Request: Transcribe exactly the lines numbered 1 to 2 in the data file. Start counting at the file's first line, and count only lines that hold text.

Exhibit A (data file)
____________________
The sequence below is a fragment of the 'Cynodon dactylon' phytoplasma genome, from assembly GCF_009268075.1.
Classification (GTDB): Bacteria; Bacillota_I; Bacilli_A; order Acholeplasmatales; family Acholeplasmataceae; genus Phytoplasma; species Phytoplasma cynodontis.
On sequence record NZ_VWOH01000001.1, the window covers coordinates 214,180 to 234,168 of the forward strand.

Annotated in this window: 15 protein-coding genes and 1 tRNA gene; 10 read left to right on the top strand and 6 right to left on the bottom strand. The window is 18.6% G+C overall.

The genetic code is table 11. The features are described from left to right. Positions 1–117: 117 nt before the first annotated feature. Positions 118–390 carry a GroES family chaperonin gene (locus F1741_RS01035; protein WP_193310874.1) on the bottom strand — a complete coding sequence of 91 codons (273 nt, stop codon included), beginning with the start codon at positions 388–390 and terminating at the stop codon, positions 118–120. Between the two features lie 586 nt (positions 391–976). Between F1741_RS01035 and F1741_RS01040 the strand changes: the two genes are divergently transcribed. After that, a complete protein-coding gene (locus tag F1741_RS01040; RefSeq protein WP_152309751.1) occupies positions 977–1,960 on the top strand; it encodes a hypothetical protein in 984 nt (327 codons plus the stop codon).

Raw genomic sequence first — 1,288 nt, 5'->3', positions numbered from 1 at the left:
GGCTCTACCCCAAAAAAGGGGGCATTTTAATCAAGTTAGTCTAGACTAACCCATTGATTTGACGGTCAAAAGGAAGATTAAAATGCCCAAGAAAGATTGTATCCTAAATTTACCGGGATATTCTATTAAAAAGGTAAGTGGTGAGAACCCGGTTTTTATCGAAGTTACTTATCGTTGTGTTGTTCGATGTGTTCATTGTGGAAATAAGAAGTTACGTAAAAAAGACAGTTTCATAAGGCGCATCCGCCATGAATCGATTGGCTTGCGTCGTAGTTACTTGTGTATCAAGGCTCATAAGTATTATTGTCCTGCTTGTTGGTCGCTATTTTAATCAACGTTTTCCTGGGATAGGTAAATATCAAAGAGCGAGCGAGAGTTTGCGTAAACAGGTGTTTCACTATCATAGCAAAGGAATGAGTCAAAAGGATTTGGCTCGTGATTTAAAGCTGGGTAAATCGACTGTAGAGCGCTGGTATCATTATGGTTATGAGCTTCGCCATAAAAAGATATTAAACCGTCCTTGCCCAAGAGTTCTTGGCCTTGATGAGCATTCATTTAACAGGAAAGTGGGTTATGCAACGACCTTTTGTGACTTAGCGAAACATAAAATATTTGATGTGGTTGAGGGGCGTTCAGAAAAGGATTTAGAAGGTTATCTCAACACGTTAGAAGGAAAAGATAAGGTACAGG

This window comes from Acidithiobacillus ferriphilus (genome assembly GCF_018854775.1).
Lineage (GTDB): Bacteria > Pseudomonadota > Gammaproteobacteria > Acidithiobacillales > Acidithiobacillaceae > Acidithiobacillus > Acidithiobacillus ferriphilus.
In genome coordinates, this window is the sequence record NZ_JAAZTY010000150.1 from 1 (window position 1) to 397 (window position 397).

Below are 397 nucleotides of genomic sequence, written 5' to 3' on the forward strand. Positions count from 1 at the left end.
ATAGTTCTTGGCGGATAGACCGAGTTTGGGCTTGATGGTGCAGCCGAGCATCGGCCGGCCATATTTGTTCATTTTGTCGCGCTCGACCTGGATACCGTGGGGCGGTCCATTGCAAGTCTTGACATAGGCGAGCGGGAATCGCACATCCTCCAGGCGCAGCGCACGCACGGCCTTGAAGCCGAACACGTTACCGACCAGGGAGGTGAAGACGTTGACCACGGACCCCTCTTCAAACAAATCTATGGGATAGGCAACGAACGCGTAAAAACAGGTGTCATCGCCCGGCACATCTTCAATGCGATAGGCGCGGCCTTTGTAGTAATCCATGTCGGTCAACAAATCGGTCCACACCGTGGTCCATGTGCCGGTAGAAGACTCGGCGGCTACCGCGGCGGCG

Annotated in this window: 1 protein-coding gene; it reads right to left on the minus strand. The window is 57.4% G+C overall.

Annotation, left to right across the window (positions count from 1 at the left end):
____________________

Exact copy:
The sequence below is a fragment of the 'Cynodon dactylon' phytoplasma genome, from assembly GCF_009268075.1.
Classification (GTDB): Bacteria; Bacillota_I; Bacilli_A; order Acholeplasmatales; family Acholeplasmataceae; genus Phytoplasma; species Phytoplasma cynodontis.